While Lopez had a nice season last year, finishing with a Player Efficiency Rating of 18.9 (the league average is considered to be 15.0), could last season prove to be a bit of an outlier? Lopez isn’t quite proven enough for us to know that’s not true for sure. Perhaps even more concerning than that, however, would be rebounding. Per 36 minutes, Lopez averaged an underwhelming 7.8 rebounds last season, even though he clocks in at 7’0″ tall. Unfortunately, his partner down low in LaMarcus Aldridge is a middling rebounder as well, averaging 8.6 rebounds per 36 minutes. Together, they could prove to be a tandem to be exploited by opposing teams.
When you turn your eye to the big men on the bench, you get even more concerned by the prospect of failure. Sophomores Thomas Robinson and Meyers Leonard will back up LaMarcus Aldridge and Lopez respectively, and both are coming out of unimpressive rookie seasons, to say the least.
Due to the lack of depth up front for the Blazers last season, Leonard was thrust into a role as the first big man off of the bench. It was a role he wasn’t ready for, and it showed as he was regularly beat on defense, not much of a presence on the boards, and still a work in progress on offense. He flashed his upside in the form of his 7’1″ frame, his mobility despite that size, and intriguing range for a center, however, he clearly wasn’t ready for the big time last season.
T-Rob doesn’t have it much better. Though he’s spent just one season in the pros, he’s been dumped by the Kings and the Rockets already. He was dominant in college, averaging 17.7 points and 11.9 rebounds, but he still has much work to do in developing his game. Robinson shot just 43.0% from the floor last year, with a horrible 52.3% mark from the free throw line. He regularly looked lost on plays both offensive and defensive, and the only thing he had going for him was his athleticism and activity level on the boards.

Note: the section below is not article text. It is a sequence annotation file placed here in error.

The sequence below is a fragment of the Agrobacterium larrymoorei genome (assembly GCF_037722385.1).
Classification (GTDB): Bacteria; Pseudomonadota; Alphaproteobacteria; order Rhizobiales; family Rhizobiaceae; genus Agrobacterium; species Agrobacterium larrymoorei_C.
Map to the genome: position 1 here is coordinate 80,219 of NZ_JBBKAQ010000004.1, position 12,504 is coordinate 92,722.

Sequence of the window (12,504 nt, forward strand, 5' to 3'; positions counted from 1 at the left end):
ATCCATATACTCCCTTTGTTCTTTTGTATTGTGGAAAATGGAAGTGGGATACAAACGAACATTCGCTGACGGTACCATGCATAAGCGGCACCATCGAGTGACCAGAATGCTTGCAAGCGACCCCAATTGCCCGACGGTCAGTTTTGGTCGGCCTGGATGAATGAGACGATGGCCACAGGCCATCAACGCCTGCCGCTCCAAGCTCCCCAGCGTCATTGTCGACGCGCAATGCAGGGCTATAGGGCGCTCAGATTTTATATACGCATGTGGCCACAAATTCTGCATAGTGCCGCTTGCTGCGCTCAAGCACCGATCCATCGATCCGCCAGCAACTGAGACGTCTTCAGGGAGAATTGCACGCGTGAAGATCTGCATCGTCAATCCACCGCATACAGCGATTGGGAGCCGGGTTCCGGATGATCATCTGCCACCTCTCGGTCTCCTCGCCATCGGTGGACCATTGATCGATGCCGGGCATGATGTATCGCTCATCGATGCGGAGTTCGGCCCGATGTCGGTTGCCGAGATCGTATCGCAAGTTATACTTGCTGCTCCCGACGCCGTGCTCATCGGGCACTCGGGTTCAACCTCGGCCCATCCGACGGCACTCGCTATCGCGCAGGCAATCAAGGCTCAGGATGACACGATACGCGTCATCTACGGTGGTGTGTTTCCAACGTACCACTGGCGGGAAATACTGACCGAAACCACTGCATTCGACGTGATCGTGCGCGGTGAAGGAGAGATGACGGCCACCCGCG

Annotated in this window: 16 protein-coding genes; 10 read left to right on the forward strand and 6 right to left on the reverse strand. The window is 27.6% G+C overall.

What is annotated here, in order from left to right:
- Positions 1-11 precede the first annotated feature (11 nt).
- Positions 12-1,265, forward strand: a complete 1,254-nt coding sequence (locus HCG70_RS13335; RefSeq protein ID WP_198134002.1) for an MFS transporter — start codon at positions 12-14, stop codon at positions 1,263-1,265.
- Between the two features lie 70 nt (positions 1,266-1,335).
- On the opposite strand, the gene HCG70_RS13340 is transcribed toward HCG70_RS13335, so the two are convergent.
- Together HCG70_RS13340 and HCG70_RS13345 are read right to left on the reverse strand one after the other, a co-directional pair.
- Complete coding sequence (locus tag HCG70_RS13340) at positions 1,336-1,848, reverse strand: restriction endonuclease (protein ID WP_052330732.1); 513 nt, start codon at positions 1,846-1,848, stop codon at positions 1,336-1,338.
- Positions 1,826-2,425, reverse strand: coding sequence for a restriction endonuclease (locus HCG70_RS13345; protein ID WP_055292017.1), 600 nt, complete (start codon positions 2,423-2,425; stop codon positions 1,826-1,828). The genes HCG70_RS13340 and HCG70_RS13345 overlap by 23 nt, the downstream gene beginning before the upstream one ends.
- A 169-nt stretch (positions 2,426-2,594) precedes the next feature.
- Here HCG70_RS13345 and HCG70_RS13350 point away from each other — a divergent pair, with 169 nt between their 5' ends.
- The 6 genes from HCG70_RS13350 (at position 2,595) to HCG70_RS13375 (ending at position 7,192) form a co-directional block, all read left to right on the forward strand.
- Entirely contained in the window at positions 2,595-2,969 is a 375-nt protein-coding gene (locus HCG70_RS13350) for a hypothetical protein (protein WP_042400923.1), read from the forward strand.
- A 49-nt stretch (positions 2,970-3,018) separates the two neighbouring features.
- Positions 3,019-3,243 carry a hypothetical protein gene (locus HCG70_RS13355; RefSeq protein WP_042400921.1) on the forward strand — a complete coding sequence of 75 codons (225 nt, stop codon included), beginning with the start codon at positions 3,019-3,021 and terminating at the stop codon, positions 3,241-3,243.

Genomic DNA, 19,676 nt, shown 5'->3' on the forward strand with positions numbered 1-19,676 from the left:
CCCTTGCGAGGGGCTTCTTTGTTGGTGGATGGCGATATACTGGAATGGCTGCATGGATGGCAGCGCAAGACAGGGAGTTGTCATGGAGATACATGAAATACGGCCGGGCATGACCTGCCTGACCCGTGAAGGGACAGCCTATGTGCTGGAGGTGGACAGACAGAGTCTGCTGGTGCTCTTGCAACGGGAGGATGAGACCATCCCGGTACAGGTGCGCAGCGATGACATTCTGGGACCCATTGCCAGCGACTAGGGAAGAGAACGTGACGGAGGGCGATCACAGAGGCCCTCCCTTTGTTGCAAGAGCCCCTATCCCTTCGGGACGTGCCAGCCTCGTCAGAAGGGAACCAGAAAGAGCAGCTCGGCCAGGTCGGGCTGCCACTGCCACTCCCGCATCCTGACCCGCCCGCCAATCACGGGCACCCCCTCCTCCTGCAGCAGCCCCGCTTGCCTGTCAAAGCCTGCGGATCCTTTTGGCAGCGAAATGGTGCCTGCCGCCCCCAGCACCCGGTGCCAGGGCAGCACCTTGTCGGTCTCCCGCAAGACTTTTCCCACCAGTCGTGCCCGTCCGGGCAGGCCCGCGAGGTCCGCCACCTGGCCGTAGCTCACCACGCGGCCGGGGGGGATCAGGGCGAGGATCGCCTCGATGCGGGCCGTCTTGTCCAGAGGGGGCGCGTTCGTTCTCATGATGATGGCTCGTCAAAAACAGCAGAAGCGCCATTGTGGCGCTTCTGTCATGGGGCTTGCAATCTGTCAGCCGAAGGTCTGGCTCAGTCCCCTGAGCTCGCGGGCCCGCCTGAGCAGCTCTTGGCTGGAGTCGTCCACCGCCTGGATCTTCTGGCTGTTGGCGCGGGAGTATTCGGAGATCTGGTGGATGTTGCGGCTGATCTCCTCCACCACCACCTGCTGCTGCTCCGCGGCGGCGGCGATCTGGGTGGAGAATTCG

It stands to reason that both players will be improved in their second NBA season, but just how much? Either could be the first big off of the bench, but it’s questionable whether either can reliably give the production such a role would demand.
I love what the Blazers did this offseason in plugging holes, but Olshey took some risks in doing so. The big men he’s grouped LaMarcus Aldridge with all have their red flags, and things could all go wrong. I don’t believe it can possibly get worse than the train wreck from last season, but I would not like to see the worst case scenario for this team at all.
Portland could still bring on one more veteran big. That would be nothing short of a great move for them, giving the many young bigs on this roster a true veteran teacher. In fact, the only other veteran presence on this team is guard Earl Watson, and the Blazers wouldn’t hurt from having a second veteran in such a young locker room. On the floor, having a veteran big to go to could help if the event that their bigs slip up. Names of interest could include Kenyon Martin, Joel Przybilla, or Jason Collins.
As things stand now, however, the Blazers are running out a group of young and largely unproven bigs. LaMarcus Aldridge isn’t a bad leader at all for such a group. However, the Blazers have playoff aspirations next season, and if things don’t pan out as expected, they could be caught dead in the water.